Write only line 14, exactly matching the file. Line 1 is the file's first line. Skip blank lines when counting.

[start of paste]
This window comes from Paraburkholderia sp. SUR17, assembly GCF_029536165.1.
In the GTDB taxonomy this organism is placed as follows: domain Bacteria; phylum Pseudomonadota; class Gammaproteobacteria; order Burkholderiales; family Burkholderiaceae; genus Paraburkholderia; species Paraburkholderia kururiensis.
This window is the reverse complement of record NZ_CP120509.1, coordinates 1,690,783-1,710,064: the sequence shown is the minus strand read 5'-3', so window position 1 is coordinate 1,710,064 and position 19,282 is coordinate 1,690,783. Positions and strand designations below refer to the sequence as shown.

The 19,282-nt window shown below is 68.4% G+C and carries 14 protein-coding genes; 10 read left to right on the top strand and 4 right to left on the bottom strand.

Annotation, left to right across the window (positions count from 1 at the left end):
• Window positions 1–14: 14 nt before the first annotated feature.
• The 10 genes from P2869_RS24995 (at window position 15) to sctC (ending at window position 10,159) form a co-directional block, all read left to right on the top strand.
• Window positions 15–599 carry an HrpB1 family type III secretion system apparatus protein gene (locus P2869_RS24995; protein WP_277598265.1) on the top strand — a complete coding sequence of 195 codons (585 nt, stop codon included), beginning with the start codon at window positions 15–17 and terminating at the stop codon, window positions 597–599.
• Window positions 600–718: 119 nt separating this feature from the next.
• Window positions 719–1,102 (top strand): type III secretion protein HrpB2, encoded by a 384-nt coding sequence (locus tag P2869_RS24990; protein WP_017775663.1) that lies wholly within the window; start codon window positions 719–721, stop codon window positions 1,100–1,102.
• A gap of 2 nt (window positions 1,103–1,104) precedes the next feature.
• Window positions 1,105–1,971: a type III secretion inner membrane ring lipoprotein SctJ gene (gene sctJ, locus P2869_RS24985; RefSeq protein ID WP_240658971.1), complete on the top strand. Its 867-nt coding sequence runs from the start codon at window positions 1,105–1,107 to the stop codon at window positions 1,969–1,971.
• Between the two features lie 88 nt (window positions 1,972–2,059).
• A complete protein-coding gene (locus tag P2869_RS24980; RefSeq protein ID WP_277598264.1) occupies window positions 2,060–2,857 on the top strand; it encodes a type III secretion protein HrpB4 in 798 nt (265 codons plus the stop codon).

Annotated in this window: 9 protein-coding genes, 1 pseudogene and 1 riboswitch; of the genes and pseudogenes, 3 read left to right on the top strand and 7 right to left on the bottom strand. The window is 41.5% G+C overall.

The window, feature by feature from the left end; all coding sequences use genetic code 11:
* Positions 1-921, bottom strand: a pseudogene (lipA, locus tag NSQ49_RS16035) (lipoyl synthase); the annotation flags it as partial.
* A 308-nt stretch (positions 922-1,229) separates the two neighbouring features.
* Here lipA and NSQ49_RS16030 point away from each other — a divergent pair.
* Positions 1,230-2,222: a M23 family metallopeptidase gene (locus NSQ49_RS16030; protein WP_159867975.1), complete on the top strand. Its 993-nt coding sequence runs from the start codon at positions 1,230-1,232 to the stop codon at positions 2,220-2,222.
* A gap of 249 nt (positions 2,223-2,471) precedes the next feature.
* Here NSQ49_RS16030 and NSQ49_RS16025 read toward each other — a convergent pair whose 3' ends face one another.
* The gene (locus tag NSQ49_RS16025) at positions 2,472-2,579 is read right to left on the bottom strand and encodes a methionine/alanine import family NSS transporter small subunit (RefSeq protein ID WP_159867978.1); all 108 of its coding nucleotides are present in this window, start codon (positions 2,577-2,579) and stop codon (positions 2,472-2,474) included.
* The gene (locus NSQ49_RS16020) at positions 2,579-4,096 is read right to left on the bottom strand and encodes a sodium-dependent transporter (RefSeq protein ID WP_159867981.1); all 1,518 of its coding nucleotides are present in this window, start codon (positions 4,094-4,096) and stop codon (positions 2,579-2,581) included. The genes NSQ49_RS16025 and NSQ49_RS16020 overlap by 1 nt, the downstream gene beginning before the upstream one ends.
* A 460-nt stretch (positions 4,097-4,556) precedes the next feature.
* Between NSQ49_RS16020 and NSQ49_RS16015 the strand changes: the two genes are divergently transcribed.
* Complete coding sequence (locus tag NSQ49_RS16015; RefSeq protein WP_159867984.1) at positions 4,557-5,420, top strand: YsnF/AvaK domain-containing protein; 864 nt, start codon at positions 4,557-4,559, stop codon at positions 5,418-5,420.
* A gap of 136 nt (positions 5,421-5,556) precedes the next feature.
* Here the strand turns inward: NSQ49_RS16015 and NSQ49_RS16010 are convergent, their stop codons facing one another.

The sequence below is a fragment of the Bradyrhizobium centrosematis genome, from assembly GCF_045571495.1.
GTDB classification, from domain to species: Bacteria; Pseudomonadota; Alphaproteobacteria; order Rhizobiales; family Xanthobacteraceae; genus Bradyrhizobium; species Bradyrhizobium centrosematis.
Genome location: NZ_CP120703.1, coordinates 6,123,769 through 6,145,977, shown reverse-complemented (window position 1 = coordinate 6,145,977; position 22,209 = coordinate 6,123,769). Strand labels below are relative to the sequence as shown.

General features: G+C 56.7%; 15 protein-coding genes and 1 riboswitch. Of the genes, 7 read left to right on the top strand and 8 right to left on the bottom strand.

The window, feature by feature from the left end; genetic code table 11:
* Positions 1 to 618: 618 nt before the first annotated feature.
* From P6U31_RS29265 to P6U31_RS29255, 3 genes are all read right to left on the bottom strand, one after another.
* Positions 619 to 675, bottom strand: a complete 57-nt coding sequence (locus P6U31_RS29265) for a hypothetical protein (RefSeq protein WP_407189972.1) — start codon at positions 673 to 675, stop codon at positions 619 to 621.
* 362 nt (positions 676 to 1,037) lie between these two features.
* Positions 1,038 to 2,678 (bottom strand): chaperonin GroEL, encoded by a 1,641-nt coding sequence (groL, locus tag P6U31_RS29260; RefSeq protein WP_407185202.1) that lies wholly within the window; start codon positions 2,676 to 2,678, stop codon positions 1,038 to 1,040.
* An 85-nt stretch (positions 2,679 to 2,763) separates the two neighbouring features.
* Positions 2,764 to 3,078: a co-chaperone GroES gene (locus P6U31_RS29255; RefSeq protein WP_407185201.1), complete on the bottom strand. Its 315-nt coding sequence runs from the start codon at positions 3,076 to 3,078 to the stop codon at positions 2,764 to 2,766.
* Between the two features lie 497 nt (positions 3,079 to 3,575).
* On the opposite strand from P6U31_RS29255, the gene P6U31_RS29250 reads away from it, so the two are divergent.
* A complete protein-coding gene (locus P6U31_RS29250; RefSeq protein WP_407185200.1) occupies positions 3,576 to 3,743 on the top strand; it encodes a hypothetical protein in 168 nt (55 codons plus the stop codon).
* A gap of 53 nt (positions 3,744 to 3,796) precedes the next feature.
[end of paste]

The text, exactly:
• A complete protein-coding gene (locus tag P2869_RS24980; RefSeq protein ID WP_277598264.1) occupies window positions 2,060–2,857 on the top strand; it encodes a type III secretion protein HrpB4 in 798 nt (265 codons plus the stop codon).